Wednesday, November 18, 2015

225. Charles Ricketts and Oscar Wilde's Woman's World (5)

In the previous episodes of my blog, we have established that Oscar Wilde's and Charles Ricketts's collaboration to The Woman's World (edited by Wilde) were not interrelated, that Ricketts did not have to turn to Wilde to get commissions for the magazine, that Wilde did not generously give Ricketts several important commissions, that the drawings for The Woman's World were not the first commissions Ricketts received from Cassell & Company, that Ricketts did not leave the firm or stopped contributing to the magazine when Wilde ended his editorship and left the firm, and, therefore, that no 'affinity between the two men's artistic visions even before their official partnership began' existed in reality.

The last quote came from Petra Clark's fascinating essay on Ricketts and Wilde in connection with The Woman's World. (See Charles Ricketts and Oscar Wilde's Woman's World (1) for more details.) Despite the fact that there was no early relationship between Ricketts and Wilde, we can see that they were heading in the same direction, and that they were on the same track. It did not take long for Wilde to conclude that Ricketts should design his books, but that decision was prompted by The Dial and not by The Woman's World.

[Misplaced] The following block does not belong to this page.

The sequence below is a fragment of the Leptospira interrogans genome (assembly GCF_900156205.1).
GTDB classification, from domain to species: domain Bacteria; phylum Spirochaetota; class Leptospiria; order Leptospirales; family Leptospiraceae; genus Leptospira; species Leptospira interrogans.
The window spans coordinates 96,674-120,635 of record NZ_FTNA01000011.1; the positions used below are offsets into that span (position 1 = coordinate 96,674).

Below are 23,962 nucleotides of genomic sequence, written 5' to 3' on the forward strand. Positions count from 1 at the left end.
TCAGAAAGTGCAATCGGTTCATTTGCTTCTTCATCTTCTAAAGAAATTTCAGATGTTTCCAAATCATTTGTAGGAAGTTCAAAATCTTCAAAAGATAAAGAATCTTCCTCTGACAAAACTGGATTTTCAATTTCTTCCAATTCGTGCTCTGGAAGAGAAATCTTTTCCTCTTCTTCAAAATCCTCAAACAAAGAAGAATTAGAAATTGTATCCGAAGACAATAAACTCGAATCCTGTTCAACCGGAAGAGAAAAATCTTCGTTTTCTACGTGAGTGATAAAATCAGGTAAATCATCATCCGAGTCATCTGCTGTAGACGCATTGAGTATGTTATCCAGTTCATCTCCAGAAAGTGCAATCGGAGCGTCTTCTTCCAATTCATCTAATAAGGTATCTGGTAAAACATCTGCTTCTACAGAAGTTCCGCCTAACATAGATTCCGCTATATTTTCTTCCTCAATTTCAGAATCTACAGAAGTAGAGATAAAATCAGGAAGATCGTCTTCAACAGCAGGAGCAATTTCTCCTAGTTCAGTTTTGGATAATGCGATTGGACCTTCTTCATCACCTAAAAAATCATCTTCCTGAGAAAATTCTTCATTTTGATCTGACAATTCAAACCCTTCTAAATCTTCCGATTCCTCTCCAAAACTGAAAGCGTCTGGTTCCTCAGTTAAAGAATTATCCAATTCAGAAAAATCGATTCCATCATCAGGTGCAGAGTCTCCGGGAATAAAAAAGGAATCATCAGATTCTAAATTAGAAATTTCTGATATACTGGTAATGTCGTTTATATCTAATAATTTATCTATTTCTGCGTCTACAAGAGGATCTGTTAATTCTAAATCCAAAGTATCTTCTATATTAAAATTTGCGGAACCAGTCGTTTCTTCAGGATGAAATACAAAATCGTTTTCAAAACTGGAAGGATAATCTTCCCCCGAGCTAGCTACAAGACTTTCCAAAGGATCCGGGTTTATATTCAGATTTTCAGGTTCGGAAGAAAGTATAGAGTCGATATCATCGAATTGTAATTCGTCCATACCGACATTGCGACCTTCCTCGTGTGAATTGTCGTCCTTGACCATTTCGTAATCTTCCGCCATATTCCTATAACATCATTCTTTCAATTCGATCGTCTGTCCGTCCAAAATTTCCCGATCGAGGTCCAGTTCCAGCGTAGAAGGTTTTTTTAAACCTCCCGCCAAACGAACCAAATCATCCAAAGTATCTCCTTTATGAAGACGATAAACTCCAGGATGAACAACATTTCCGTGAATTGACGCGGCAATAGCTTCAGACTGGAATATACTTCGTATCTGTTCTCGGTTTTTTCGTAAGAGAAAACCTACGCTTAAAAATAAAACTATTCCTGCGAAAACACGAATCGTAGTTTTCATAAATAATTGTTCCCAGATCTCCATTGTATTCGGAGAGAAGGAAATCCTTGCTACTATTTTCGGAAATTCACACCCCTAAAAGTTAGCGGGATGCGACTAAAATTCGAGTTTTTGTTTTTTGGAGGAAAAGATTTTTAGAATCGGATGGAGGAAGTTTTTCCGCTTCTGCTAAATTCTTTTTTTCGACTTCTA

Charles Ricketts, initial for The Woman's World
Ricketts's early drawings have been described as 'hack work', and as Clark points out, this qualification is based on an undeserved dismissal of his skills as a draughtsman. His fusion of Victorian interests with Pre-Raphaelitism, Arts and Crafts ideas, and Symbolist motifs sets his work apart from many anonymous artists. 

Clark writes: 'Like many "hack" artists at the time, Ricketts's work was largely anonymous'. However, when most illustrations in The Woman's World went unacknowledged in the captions, some of these mentioned the artist's names, and the contents pages in the yearly bound up volumes mentioned some of the illustrators as well. The illustrations themselves often contained the artist's initials, and for his earliest commissions Ricketts used his full name: 'C. Ricketts'. By June 1888, Ricketts had changed his signature to a series of monograms with the letters 'C' and 'R', often encapsulated within a small square border. Sometimes his drawings for an article were supplemented with drawings by other, anonymous artists, but even when Ricketts did not use a monogram, it is not that difficult to distinguish his drawings in The Woman's World from those by othersRicketts's drawings betray his affinity with the Aesthetic Movement, and in particular with the work of Pre-Raphaelite artists, whose work he alludes to, such as Dante Gabriel Rossetti and Edward Burne-Jones. His drawings are rich in detail (even if these do not serve the story), full of vivacity, movement, and a feel of modernism, even when the subject is Egyptian or Elizabethan. These drawings also 'exhibit the beginnings of his own style and his idiosyncratic approach to illustration' (as Clark writes).

A striking example of the last quality brings his hack work close to his free work. One of the tailpieces published in The Woman's World (May 1889) closely resembles one that Ricketts used in his own magazine The Dial (August 1889). The boundaries between work in commission and work after his own taste were gradually fading.